The trait-analysis feature lets you check the distributions of your
traits, examine and export parametric and nonparametric correlations
between pairs of traits, and create new traits based on univariate or
multivariate transformations. It is opened from the main QGene menu
**Analysis/Trait analysis** when a data set is selected in the
Data Manager window.

- In the trait-data table at bottom right, clicking in any of the column headers results in sorting the table on that column. An arrow icon appears in the header to show the current sort direction, which may be reversed with another click.
- The figure at top right is a so-called Q-Q or normal-scores plot. A straight diagonal line of points indicates near-normal distribution of the trait values, while curves and outliers from the diagonal axis show characteristic deviations from normality. The summary-statistics panel at lower left presents an absurd variety of statistics for evaluating the rarity of these figures under the null hypothesis of normality.

## Comparing traits

This feature presents tables of two-way correspondence between traits whose names were selected in the trait list shown at left of the**Trait analysis**window above. The dropdown menu showing Trait correlation also leads to covariance and nonparametric correlation matrices.

## Transforming traits

- QTL mapping methods that fit linear models require the errors
(differences between observed phenotype values and those predicted
under the model) to be normally distributed. You can't tell by looking
at the phenotypic distribution whether any given model will give normal
residuals, so you shouldn't automatically transform the data.

- The transformation selected in the Transformation menu of the Trait analysis window is applied to all traits selected in the list. Transformed traits are appended to the end of the list. Note that any other analysis windows currently open are not updated to show the new traits.. For instance, if you have a QTL-analysis window open, you will need to close it and open another in order to analyze your new traits.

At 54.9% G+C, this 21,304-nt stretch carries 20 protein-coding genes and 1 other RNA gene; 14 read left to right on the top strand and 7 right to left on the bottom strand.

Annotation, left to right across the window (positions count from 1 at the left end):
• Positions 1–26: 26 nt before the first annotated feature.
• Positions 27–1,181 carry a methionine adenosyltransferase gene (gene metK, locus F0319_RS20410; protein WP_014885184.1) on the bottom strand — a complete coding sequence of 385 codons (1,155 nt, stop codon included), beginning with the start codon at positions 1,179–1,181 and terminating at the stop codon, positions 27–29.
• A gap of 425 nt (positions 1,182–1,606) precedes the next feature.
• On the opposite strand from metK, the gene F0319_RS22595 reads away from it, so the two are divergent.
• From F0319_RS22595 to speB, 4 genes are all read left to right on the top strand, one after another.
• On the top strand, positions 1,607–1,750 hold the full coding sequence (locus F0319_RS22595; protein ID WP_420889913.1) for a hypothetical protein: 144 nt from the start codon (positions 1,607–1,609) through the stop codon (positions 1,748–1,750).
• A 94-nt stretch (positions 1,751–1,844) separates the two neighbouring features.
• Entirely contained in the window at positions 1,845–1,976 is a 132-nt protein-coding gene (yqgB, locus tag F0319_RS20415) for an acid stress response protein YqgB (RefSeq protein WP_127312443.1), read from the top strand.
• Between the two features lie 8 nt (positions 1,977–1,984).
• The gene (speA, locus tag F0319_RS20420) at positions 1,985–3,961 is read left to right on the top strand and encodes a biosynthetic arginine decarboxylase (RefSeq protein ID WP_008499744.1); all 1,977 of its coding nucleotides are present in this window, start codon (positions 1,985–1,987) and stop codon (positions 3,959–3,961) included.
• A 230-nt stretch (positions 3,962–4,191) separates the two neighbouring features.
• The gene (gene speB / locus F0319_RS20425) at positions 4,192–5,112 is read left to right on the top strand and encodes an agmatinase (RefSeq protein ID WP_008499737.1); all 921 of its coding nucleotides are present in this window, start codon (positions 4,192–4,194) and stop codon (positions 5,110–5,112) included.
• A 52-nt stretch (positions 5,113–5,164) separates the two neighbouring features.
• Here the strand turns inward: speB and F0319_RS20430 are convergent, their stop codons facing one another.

## Regressing traits

This is QGene's awkward term for removing from a selected trait the linear contributions from selected "factor" traits. In effect this operation makes covariates out of the factor traits. The residuals from this operation are uncorrelated with the factor traits, so when you use them in a QTL analysis any QTLs must represent genetic effects that are independent of those traits. The interface for creating a "residual" trait is shown here:- Note that you can select any number of traits as factor traits but only one as a response trait.
- At this writing (11.07), the "What to do with missing data?" feature should be ignored, since we have not added imputation methods. Individuals with data points missing in either the response or the factor traits will have missing data for the residuals trait. If you select more factor traits than individuals with complete data, you'll create an estimation problem -- but it's unrealistic to select more than two or three factors anyway.
- As with transformation, the new traits created in this operation will not be seen in any analysis window currently open. Close and reopen such windows.